NAG Technical Report TR 1/04
Calling NAG Library Routines from Java
For someone needing to perform numerical computations, one approach is to create Java classes implementing the required functionality; a group who have made progress in this direction, partly by writing new code and partly by converting pre-existing code from other languages into Java, is the Numerics Working Group of the Java Grande Forum. The JavaNumerics web page  gives much useful information, including discussion of the difficulties of using Java for numerical computation due to constraints imposed by Java as it currently stands.
In this report, we use the alternative approach of calling the NAG Libraries directly from Java, thus evading the job of writing or rewriting code, and everything that that entails in the way of testing. Of course, since we propose to call the NAG Libraries, our application will no longer be portable in the sense that it would have been had it been exclusively written in Java, because now it will rely on the presence of a machine-dependent implementation of a NAG Library at run time. However, it will still be portable in the sense that the NAG Libraries are available on almost all commercially significant machines.
Apart from avoiding the need to first write Java versions of numerical routines, using the NAG Libraries has another advantage. Java has been designed to be portable; a compiled program will run on any machine which has an implementation of the Java Virtual Machine (VM). To accomplish this, the Java compiler does not compile to machine-dependent assembler, as do traditional languages such as C or C++, but to a machine-independent byte code. This byte code then gets interpreted at run time by the VM. Although the Java interpreter is efficient, it is clear that it would be hard for any interpreted program to run as fast as a program compiled to assembler code. For many applications this does not matter; but for applications that perform cpu-intensive operations on large amounts of data, it may be significant. By moving those operations out of Java and into the NAG Libraries, we may therefore hope to cut execution time.
In order to access the NAG Libraries from a Java program, we will
make use of the Java Native Interface.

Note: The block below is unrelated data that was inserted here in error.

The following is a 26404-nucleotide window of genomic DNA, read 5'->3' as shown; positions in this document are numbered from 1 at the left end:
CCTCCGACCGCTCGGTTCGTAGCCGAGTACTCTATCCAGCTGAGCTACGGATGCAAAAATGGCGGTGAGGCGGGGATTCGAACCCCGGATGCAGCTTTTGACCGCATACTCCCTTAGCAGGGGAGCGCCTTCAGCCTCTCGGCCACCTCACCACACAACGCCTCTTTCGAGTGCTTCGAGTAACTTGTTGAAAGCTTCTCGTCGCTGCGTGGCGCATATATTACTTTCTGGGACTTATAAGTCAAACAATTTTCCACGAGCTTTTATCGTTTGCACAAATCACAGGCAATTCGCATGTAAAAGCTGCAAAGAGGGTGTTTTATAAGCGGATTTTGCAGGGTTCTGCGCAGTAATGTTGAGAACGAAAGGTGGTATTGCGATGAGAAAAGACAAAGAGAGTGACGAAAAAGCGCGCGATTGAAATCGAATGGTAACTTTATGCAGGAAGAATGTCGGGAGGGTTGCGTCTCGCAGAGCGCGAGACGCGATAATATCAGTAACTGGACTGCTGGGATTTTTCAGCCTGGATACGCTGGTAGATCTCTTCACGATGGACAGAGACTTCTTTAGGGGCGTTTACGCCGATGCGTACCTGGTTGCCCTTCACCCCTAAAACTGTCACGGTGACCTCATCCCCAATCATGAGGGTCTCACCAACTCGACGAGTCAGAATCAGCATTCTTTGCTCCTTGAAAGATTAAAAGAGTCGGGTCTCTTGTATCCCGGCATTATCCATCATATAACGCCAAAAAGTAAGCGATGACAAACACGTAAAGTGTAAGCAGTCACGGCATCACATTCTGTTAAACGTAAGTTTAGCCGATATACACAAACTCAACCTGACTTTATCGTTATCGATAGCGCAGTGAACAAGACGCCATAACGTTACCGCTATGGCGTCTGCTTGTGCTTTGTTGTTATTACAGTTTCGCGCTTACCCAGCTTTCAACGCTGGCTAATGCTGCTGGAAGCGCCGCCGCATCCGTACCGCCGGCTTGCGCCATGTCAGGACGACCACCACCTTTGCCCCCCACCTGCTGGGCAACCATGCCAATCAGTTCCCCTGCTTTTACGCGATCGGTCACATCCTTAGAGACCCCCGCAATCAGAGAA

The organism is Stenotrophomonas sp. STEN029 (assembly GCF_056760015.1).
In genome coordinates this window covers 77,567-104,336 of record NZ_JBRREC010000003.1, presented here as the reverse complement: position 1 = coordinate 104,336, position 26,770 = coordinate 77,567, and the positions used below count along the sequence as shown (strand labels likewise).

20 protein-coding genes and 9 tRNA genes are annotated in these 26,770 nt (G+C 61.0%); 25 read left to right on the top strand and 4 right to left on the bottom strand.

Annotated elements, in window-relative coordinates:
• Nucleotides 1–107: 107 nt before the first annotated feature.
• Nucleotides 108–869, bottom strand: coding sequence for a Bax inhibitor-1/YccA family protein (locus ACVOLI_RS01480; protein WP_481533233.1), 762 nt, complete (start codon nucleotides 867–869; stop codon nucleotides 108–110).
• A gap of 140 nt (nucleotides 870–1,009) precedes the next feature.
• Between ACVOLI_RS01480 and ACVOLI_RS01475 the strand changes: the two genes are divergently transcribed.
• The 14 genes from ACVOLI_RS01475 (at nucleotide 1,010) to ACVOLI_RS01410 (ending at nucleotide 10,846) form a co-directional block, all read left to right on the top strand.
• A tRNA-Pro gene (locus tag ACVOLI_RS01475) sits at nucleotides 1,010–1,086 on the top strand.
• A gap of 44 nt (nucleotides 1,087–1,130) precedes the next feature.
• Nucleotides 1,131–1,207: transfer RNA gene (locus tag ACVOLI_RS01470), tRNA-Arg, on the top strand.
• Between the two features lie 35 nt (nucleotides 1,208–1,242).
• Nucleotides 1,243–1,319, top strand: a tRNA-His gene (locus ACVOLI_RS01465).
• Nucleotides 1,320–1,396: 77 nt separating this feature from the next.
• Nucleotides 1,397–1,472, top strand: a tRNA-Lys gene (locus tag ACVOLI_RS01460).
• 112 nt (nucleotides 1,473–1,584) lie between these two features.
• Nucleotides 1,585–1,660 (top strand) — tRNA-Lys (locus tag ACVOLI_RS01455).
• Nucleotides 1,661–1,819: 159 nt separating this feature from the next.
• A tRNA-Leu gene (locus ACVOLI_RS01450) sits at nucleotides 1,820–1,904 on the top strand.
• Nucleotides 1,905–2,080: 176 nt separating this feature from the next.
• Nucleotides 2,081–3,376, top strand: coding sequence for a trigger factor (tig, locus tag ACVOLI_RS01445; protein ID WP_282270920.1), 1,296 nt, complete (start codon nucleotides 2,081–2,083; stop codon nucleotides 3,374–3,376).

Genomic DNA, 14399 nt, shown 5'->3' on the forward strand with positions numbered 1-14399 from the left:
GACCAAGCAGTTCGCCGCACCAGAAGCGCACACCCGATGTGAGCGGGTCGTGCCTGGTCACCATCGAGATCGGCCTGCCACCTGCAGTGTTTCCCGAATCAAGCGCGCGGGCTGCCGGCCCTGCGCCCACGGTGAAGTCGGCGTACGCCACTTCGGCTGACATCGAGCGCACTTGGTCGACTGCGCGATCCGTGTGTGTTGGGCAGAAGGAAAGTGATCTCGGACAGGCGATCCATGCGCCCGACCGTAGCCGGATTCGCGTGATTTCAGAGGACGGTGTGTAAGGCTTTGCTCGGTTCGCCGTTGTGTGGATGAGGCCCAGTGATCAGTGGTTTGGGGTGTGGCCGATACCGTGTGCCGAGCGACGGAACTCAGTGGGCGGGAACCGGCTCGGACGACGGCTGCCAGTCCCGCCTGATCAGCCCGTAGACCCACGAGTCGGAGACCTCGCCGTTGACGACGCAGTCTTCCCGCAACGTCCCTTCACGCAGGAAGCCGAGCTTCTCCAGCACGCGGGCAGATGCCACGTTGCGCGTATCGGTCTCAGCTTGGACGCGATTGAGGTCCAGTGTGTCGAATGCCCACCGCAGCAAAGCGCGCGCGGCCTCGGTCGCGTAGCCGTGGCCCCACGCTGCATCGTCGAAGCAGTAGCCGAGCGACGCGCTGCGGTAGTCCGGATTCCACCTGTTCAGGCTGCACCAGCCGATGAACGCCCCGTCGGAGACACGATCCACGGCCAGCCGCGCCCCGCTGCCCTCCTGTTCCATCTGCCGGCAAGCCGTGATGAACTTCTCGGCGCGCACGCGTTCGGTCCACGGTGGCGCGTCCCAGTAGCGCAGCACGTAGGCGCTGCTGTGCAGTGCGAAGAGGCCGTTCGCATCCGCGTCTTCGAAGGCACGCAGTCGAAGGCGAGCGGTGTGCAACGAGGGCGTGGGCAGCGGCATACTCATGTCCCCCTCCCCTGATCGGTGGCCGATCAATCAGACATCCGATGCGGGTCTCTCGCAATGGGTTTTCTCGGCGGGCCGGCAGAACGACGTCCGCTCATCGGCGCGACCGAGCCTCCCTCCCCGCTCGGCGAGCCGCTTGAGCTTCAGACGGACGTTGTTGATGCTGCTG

At compile time, the JNI defines the way that Java data types correspond to C data types – C programs get this information from JNI header files that come with the Java SDK. A tool, javah, that comes with the SDK, aids in creating application-specific header files which aim to eliminate mistakes in communication between Java and C routines.
At run time, the JNI allows the passing of Java objects to the C code, and allows the C code access to Java properties and methods. Thus, for example, the C code can set properties of Java classes, and it is possible to call a Java method from C.
During preparation of this report, we tested code on two machines
Working on UNIX platforms other than Sun/Solaris should be similar to Solaris; the main differences are likely to be in the location of Java include files, and the method of creating a shared object (dynamic library).
A good introduction to the Java Native Interface
can be found at the Sun Microsystems Java Tutorial web site
The interface library is required because when a native method (i.e. function or subroutine) is called from Java, extra arguments are prepended to the argument list of the native routine being called. These extra arguments give the native code access to Java methods and properties, but of course the NAG Libraries were not designed to handle these arguments. Furthermore, the types of the arguments passed from Java do not always correspond exactly to standard C or Fortran types, and so the NAG Libraries cannot use them directly. The interface library must handle these issues, make its own calls to the NAG Library, and then send the results back to Java.
Implementation of a call from Java to a NAG Library is a three-stage process
When the interface library has been built, the Java code
that uses it is still machine-independent even though the
interface library is not. Thus, we need to
build the interface library on all platforms that we are
interested in, but we do not have to edit or rebuild the Java code
that uses it.
|The simplest possible example: we call a function with only one return value – the Y0 (x) Bessel function routine s17acc from the NAG C Library. No special code is required to handle the single return value.|
|We call a function which returns an array of results – the linear equation solver f04arc. Extra code is required to get data from Java to C and results back from C to Java.|
|We call a function which requires a function as one of its arguments – the quadrature routine d01ajc of the NAG C Library. We demonstrate how the C code can call back to a Java method to evaluate the function to be integrated. Also, we will see how the C code can pass results back to Java by modifying Java class properties.|
|This example shows how to call the nonlinear minimization routine e04ucf of the NAG Fortran Library. We demonstrate how the C interface code needs to handle calls to Fortran and deal with callback routines from Fortran to C to Java. We also need to take account of the way Fortran stores two-dimensional arrays.|
If you are interested in calling NAG Fortran routines
from Java, NAG supplies header files 
that can help to make it easier to call NAG Fortran 77 Library
routines from an interface library written in C.